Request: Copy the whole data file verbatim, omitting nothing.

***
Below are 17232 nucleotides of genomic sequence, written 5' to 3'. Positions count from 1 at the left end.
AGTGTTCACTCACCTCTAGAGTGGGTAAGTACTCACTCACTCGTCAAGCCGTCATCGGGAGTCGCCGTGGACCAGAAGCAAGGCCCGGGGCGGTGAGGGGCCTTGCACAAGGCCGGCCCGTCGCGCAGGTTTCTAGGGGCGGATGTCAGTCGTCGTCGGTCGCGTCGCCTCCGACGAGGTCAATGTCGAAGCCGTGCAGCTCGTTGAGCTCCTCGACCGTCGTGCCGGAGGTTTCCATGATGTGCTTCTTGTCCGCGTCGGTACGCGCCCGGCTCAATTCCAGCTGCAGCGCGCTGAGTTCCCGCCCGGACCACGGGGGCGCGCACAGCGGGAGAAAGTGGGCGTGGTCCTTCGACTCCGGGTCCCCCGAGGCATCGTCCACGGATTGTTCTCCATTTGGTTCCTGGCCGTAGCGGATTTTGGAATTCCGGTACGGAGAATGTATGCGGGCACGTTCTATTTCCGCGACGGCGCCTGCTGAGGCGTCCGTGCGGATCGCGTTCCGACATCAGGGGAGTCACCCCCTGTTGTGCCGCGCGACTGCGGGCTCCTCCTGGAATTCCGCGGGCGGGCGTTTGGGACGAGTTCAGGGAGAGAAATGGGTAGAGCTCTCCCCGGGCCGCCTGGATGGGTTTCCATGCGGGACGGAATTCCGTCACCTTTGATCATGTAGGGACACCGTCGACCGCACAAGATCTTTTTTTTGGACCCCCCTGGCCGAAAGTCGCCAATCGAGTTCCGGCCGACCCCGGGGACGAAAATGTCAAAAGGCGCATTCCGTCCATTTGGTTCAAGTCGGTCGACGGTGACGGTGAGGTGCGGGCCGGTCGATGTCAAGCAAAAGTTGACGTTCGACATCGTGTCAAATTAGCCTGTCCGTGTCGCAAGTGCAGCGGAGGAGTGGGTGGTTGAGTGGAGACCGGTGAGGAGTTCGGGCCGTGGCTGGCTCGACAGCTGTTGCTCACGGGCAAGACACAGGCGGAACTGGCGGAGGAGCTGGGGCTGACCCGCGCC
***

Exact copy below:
Below are 17232 nucleotides of genomic sequence, written 5' to 3'. Positions count from 1 at the left end.
AGTGTTCACTCACCTCTAGAGTGGGTAAGTACTCACTCACTCGTCAAGCCGTCATCGGGAGTCGCCGTGGACCAGAAGCAAGGCCCGGGGCGGTGAGGGGCCTTGCACAAGGCCGGCCCGTCGCGCAGGTTTCTAGGGGCGGATGTCAGTCGTCGTCGGTCGCGTCGCCTCCGACGAGGTCAATGTCGAAGCCGTGCAGCTCGTTGAGCTCCTCGACCGTCGTGCCGGAGGTTTCCATGATGTGCTTCTTGTCCGCGTCGGTACGCGCCCGGCTCAATTCCAGCTGCAGCGCGCTGAGTTCCCGCCCGGACCACGGGGGCGCGCACAGCGGGAGAAAGTGGGCGTGGTCCTTCGACTCCGGGTCCCCCGAGGCATCGTCCACGGATTGTTCTCCATTTGGTTCCTGGCCGTAGCGGATTTTGGAATTCCGGTACGGAGAATGTATGCGGGCACGTTCTATTTCCGCGACGGCGCCTGCTGAGGCGTCCGTGCGGATCGCGTTCCGACATCAGGGGAGTCACCCCCTGTTGTGCCGCGCGACTGCGGGCTCCTCCTGGAATTCCGCGGGCGGGCGTTTGGGACGAGTTCAGGGAGAGAAATGGGTAGAGCTCTCCCCGGGCCGCCTGGATGGGTTTCCATGCGGGACGGAATTCCGTCACCTTTGATCATGTAGGGACACCGTCGACCGCACAAGATCTTTTTTTTGGACCCCCCTGGCCGAAAGTCGCCAATCGAGTTCCGGCCGACCCCGGGGACGAAAATGTCAAAAGGCGCATTCCGTCCATTTGGTTCAAGTCGGTCGACGGTGACGGTGAGGTGCGGGCCGGTCGATGTCAAGCAAAAGTTGACGTTCGACATCGTGTCAAATTAGCCTGTCCGTGTCGCAAGTGCAGCGGAGGAGTGGGTGGTTGAGTGGAGACCGGTGAGGAGTTCGGGCCGTGGCTGGCTCGACAGCTGTTGCTCACGGGCAAGACACAGGCGGAACTGGCGGAGGAGCTGGGGCTGACCCGCGCC